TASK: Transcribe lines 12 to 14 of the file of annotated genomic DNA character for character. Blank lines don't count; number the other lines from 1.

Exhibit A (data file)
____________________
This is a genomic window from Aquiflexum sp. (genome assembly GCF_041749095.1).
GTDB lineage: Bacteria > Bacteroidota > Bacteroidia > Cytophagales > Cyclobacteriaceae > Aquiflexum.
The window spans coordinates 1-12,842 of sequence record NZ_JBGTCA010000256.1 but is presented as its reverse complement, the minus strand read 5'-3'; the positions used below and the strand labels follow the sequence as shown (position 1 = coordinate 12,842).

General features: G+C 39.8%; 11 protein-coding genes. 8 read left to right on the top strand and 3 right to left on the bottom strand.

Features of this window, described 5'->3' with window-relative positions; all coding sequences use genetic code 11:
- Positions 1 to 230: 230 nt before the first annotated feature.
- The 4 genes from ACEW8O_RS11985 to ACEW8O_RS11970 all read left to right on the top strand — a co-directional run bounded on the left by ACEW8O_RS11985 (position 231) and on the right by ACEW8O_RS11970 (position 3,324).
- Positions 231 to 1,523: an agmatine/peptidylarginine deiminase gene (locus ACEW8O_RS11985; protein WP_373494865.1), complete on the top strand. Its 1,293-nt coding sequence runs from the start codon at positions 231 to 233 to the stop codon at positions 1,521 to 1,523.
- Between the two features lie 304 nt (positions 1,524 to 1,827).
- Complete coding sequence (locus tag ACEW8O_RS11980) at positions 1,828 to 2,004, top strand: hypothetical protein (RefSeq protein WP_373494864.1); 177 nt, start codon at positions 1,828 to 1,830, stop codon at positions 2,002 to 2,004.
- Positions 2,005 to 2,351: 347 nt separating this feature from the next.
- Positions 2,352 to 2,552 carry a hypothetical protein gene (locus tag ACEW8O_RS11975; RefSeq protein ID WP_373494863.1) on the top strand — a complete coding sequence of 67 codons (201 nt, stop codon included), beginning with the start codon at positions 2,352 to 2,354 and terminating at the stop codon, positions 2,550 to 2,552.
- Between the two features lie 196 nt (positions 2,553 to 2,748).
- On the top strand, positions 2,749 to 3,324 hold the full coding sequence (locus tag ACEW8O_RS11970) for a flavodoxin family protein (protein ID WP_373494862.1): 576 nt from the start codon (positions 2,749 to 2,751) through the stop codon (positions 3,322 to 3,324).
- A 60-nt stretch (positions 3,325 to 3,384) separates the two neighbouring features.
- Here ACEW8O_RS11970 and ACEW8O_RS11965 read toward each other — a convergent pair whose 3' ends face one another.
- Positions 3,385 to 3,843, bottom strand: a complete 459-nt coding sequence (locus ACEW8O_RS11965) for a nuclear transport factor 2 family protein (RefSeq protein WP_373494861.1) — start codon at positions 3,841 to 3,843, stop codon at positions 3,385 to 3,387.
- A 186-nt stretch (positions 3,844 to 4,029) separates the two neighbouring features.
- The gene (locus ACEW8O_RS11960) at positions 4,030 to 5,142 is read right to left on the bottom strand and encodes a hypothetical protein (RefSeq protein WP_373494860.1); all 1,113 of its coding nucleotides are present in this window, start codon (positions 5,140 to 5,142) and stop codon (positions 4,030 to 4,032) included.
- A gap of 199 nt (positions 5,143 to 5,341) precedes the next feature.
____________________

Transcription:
- Positions 2,352 to 2,552 carry a hypothetical protein gene (locus tag ACEW8O_RS11975; RefSeq protein ID WP_373494863.1) on the top strand — a complete coding sequence of 67 codons (201 nt, stop codon included), beginning with the start codon at positions 2,352 to 2,354 and terminating at the stop codon, positions 2,550 to 2,552.
- Between the two features lie 196 nt (positions 2,553 to 2,748).
- On the top strand, positions 2,749 to 3,324 hold the full coding sequence (locus tag ACEW8O_RS11970) for a flavodoxin family protein (protein ID WP_373494862.1): 576 nt from the start codon (positions 2,749 to 2,751) through the stop codon (positions 3,322 to 3,324).